Nerve cells cover their high energy demand with glucose and lactate. Scientists of the University of Zurich now provide new support for this. They show for the first time in the intact mouse brain evidence for an exchange of lactate between different brain cells. With this study they were able to confirm a 20-year old hypothesis.
  • Citizen Science

    Research Tapping the Power of Citizen Science

    Citizen science has become a firm feature of established research. The University of Zurich has joined forces with ETH Zurich and the University of Geneva in a call for universally binding guidelines and principles for citizen science.
  • Why mice have longer sperm than elephants

    In the animal world, if several males mate with the same female, their sperm compete to fertilize her limited supply of eggs. Longer sperm often seem to have a competitive advantage. However, a study conducted by researchers from the Universities of Zurich and Stockholm now reveals that the size of the animals also matters. The larger the animal, the more important the number of sperm is relative to sperm length. That’s why elephants have smaller sperm than mice.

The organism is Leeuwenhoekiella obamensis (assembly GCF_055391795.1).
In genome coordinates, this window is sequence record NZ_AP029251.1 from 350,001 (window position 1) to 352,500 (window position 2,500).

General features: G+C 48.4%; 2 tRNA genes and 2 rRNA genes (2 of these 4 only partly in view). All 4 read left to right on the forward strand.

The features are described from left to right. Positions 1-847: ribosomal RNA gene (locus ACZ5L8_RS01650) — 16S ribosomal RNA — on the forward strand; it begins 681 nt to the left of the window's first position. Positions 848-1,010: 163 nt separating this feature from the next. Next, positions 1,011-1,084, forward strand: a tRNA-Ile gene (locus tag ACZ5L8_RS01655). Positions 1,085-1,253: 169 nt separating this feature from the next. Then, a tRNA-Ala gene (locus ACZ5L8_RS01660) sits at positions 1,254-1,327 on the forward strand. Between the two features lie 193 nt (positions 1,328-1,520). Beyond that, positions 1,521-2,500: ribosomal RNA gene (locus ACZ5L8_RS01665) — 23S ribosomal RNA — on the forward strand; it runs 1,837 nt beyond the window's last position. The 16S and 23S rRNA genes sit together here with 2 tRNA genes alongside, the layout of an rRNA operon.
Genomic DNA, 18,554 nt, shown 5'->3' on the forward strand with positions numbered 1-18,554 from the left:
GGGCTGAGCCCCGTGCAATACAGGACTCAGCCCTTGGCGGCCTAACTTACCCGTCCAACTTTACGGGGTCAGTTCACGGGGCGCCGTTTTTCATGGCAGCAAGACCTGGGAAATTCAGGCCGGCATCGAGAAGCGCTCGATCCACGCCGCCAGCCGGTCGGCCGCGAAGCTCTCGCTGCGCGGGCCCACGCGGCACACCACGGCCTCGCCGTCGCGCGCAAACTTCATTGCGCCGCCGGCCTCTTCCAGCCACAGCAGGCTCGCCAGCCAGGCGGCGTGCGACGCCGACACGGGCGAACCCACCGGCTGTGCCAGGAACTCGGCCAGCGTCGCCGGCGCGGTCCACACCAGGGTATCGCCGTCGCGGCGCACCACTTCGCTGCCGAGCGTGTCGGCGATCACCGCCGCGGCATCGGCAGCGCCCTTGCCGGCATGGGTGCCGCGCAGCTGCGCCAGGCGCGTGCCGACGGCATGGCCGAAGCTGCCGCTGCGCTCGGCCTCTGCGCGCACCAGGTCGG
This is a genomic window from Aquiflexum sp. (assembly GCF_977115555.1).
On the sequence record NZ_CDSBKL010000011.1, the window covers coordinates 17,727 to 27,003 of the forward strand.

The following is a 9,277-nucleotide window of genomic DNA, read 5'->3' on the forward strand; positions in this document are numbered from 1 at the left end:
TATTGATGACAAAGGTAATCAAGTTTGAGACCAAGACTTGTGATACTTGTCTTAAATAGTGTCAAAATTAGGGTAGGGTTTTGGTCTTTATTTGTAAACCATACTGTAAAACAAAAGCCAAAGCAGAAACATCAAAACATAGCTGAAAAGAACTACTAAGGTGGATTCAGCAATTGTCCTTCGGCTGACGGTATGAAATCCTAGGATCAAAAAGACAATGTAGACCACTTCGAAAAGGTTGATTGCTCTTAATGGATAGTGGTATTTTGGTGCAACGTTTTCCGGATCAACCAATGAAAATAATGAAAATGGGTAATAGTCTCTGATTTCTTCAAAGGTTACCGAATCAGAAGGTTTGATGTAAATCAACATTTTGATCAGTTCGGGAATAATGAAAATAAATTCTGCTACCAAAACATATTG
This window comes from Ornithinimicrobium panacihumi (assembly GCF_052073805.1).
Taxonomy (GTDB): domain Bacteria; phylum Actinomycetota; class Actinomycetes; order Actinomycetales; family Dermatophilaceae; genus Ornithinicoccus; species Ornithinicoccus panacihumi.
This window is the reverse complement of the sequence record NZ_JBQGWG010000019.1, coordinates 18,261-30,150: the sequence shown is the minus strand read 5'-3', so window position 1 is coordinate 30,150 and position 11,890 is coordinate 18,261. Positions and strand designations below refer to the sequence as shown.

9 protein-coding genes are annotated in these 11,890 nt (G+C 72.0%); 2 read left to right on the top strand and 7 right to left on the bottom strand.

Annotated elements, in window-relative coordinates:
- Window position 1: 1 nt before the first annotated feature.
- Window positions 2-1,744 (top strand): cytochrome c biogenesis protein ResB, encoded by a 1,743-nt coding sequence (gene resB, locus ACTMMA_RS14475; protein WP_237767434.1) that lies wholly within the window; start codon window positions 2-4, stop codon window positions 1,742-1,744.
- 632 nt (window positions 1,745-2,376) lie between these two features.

• Physics

    A new detector for dark matter

    The new XENON1T detector in Italy is aimed at making dark matter particles visible. UZH Physics Professor Laura Baudis and her team played a significant role in the development and construction of this detector.
  • Clinical Research Priority Programs (CRPPs)

    Research Initiative Makes the Grade

    External evaluators have given UZH’s Clinical Research Priority Programs the thumbs-up. The program, designed to support efforts at the interface of research and clinical practice, is now entering Phase 2.
  • Faster digestion in kangaroos reduces methane emissions

    Why does a kangaroo expel less methane than a cow? Researchers from the University of Zurich and Australia decide to investigate – and discovered that the emission of this climate-damaging gas in kangaroos is linked to how long food is digested.
  • Personal interests pivotal for identification with Europe

    What is the decisive factor for identification with Europe? Contact with people from European countries plays a more minor role, as a study conducted by the Institute of Sociology at the University of Zurich reveals. Personal interests are far more important: EU citizens living in Switzerland feel more closely linked to Europe than their Swiss counterparts because they benefit from EU citizenship.
  • Siberian jays can recognize unfamiliar, distant relatives